Consumers could soon see more Dick Smith Electronics stores, if new owner Anchorage Capital has its way.

Anchorage bought the Dick Smith Electronic stores from Woolworths Limited (ASX: WOW) for $20 million earlier this year, as the supermarket retailer looked to get out of the struggling consumer electronics space.

Competition in the sector is fierce, with JB Hi-Fi Limited (ASX: JBH), Harvey Norman Holdings (ASX: HVN) and Dick Smith battling not just amongst themselves, but a multitude of online retailers, both in Australia and offshore. To make matters worse, the industry is experiencing a structural change with music, DVDs and games moving online. Combined with global price differentiation – where suppliers and manufacturers charge different retailers a range of prices – and the high Australian dollar – which makes it more attractive for consumers to shop offshore, and you can see why the industry is struggling.

Anchorage Capital chairman Phil Cave has told the Australian Financial Review (AFR) that the group plans to adjust Dick Smith’s range and open new stores, despite no sign of an improvement for the consumer electronics store. Mr Cave told the AFR that “It’s like any industry – we have interests in steel, but our steel business is doing very well”.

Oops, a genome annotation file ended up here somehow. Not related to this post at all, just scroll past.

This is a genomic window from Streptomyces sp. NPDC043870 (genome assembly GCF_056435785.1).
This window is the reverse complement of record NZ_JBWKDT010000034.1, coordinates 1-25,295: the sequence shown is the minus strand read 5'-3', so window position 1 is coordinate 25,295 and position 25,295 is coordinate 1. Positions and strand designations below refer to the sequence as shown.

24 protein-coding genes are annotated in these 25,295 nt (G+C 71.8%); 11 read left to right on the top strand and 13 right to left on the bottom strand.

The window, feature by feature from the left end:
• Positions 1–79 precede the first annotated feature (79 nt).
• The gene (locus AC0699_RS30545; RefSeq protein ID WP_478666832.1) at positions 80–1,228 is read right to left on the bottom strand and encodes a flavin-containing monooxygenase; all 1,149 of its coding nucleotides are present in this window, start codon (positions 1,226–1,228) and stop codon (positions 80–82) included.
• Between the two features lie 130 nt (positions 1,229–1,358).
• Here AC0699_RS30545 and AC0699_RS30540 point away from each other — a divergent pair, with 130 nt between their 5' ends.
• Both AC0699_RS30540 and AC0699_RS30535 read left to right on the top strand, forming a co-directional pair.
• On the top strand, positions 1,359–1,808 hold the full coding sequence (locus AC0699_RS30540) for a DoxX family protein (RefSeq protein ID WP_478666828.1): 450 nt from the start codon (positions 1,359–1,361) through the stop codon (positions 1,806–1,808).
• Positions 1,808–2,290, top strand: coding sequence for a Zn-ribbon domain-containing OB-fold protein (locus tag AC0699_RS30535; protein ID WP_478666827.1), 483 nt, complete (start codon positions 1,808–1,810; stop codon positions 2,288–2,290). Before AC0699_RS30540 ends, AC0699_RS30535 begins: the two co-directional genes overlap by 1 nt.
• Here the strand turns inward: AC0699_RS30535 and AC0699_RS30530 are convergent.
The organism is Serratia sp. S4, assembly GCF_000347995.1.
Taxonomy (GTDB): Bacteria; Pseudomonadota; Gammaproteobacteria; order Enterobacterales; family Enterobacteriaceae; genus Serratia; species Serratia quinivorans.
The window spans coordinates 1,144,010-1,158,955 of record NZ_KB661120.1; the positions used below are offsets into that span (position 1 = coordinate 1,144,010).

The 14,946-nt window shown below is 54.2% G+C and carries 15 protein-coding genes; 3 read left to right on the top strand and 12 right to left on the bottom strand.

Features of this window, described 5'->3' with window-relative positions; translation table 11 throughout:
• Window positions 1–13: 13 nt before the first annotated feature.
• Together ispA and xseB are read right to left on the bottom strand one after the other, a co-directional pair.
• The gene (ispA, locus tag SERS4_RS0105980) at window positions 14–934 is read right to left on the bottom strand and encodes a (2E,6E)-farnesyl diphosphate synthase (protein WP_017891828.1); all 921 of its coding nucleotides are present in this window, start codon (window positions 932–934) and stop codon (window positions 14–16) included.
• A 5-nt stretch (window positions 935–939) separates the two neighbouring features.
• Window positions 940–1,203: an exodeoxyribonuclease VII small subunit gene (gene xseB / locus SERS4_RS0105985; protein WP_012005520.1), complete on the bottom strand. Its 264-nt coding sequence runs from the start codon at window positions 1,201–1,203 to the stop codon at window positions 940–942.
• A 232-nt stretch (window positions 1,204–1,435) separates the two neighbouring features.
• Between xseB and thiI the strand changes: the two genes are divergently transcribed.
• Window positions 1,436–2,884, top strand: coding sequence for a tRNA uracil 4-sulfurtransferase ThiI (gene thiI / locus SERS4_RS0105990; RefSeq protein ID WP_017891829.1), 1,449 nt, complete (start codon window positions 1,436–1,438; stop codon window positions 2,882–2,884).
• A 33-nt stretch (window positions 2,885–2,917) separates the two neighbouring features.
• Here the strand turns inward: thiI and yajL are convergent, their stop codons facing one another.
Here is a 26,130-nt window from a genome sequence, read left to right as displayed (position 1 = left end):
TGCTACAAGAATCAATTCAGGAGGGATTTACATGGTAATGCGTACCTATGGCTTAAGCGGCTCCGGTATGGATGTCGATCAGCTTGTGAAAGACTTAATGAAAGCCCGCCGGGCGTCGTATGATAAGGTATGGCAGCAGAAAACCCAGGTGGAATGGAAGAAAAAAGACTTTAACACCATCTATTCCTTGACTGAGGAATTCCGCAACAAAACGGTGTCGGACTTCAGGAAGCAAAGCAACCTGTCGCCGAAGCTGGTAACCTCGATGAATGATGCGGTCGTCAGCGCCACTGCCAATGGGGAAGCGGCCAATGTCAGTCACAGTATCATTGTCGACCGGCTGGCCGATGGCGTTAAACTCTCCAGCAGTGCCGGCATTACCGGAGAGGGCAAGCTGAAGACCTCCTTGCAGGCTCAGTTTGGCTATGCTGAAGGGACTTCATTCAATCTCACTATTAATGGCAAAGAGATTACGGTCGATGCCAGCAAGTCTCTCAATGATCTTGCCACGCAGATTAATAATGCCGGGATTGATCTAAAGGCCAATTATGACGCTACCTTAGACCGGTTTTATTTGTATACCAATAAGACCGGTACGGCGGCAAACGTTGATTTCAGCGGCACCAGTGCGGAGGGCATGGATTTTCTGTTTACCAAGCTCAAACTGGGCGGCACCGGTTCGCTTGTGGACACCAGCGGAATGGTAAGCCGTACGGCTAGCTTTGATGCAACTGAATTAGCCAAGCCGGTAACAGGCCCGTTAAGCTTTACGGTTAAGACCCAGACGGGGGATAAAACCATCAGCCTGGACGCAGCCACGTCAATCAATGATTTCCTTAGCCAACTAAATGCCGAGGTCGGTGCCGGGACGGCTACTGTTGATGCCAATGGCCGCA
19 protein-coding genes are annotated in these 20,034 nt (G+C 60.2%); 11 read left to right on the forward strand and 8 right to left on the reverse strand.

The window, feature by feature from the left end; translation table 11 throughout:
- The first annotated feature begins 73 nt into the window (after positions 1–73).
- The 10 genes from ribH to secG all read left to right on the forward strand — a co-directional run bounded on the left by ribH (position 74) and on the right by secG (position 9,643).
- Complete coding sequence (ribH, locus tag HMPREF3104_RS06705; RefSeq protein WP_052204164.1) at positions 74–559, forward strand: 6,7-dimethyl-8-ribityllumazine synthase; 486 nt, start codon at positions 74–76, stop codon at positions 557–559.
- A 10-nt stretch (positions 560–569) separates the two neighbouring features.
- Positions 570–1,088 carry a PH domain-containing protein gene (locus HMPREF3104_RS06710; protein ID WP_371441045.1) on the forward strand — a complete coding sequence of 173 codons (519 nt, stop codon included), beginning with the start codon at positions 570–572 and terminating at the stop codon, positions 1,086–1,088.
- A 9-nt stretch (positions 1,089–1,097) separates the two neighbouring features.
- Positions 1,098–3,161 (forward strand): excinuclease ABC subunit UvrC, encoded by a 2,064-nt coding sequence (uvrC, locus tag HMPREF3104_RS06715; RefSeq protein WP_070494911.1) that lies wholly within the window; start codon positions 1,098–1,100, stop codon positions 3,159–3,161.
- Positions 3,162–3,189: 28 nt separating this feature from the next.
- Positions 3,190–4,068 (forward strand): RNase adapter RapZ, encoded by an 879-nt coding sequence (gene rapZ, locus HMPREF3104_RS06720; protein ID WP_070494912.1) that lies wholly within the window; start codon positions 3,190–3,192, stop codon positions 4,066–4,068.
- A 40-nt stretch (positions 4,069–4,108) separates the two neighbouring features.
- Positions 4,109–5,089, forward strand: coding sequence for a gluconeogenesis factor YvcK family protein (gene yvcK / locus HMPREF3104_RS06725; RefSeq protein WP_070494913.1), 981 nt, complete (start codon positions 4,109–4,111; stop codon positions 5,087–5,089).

Woolworths closed up to 100 stores and restructured others as part of plans to turn around the struggling business, out of a total of 390. The company also wrote down the total value of Dick Smith in its books and took a $300 million provision in the first half of 2012, and a $120 million in the second half.

Foolish takeaway

Whether Anchorage can turn Dick Smith around, whilst also expanding the business and keep it profitable remains to be seen. Still, private equity groups specialise in turning around failing or fallen businesses, and we may yet see a revitalised Dick Smith taking it to Harvey Norman and JB Hi-Fi, as well as Officeworks – owned by Wesfarmers Limited (ASX: WES).

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Motley Fool writer/analyst Mike King owns shares in JB Hi-Fi and Woolworths. The Motley Fool’s purpose is to help the world invest, better. Take Stock is The Motley Fool’s free investing newsletter. Packed with stock ideas and investing advice, it is essential reading for anyone looking to build and grow their wealth in the years ahead. Click here now to request your free subscription, whilst it’s still available. This article contains general investment advice only (under AFSL 400691). Authorised by Bruce Jackson.

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